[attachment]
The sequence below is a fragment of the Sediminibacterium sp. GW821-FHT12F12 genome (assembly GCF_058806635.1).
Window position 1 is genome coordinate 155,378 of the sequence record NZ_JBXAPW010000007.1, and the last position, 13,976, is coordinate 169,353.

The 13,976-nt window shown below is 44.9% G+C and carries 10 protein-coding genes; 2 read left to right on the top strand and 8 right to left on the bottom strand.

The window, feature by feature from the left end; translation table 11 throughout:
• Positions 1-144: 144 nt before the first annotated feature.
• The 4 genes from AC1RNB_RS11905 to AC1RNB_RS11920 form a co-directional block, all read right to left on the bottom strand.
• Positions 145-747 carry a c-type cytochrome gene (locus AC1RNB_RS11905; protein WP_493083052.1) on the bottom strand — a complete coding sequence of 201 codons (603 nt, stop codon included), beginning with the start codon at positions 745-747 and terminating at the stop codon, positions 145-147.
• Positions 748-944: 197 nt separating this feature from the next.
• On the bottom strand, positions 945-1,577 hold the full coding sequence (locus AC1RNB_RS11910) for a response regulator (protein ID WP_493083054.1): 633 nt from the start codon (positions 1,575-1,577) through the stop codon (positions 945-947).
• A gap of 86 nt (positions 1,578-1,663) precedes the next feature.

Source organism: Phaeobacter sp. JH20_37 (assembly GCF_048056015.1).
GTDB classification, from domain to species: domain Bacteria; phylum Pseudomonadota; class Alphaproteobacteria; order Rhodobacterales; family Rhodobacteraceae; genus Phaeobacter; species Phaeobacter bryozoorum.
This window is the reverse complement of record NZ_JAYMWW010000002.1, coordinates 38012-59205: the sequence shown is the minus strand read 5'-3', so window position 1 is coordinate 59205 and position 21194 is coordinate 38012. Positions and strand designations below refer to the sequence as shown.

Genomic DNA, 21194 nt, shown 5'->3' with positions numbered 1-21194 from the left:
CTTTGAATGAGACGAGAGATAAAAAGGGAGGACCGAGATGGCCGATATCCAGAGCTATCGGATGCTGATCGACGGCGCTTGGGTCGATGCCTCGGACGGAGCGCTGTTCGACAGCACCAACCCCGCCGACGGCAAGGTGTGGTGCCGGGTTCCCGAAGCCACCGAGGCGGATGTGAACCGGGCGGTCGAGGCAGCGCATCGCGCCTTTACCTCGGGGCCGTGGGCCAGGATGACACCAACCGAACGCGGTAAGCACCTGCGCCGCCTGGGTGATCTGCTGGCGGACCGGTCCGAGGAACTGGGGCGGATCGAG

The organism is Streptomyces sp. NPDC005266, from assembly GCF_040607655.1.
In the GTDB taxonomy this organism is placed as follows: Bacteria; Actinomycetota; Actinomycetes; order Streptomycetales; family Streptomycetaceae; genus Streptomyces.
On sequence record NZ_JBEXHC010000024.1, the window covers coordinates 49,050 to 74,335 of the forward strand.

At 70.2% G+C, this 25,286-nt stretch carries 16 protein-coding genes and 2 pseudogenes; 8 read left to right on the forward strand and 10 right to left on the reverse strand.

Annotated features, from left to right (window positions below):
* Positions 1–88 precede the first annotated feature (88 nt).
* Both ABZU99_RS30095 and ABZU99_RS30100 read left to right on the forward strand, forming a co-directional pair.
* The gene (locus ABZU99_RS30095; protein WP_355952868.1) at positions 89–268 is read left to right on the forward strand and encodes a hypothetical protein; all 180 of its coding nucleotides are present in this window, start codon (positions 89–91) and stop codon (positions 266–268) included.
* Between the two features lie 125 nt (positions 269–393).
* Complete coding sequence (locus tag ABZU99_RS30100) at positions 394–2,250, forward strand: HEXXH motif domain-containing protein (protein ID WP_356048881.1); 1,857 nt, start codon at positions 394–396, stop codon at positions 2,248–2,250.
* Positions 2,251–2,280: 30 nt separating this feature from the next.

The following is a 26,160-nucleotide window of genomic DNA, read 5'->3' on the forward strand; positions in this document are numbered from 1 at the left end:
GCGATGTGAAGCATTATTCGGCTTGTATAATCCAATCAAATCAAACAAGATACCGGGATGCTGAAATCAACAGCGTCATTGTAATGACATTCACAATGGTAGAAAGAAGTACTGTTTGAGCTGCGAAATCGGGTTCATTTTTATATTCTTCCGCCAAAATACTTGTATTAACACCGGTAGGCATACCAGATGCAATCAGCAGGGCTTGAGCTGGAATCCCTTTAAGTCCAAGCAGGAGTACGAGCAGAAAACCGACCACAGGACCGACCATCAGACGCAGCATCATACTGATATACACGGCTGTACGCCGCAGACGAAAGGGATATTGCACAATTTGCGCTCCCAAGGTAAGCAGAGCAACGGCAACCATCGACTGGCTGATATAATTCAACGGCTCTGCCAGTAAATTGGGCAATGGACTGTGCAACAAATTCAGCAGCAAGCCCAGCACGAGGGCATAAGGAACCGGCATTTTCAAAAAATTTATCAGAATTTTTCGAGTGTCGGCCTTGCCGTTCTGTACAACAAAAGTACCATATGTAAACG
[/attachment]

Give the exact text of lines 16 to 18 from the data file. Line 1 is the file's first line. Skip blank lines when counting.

The organism is Streptomyces sp. NPDC005266, from assembly GCF_040607655.1.
In the GTDB taxonomy this organism is placed as follows: Bacteria; Actinomycetota; Actinomycetes; order Streptomycetales; family Streptomycetaceae; genus Streptomyces.
On sequence record NZ_JBEXHC010000024.1, the window covers coordinates 49,050 to 74,335 of the forward strand.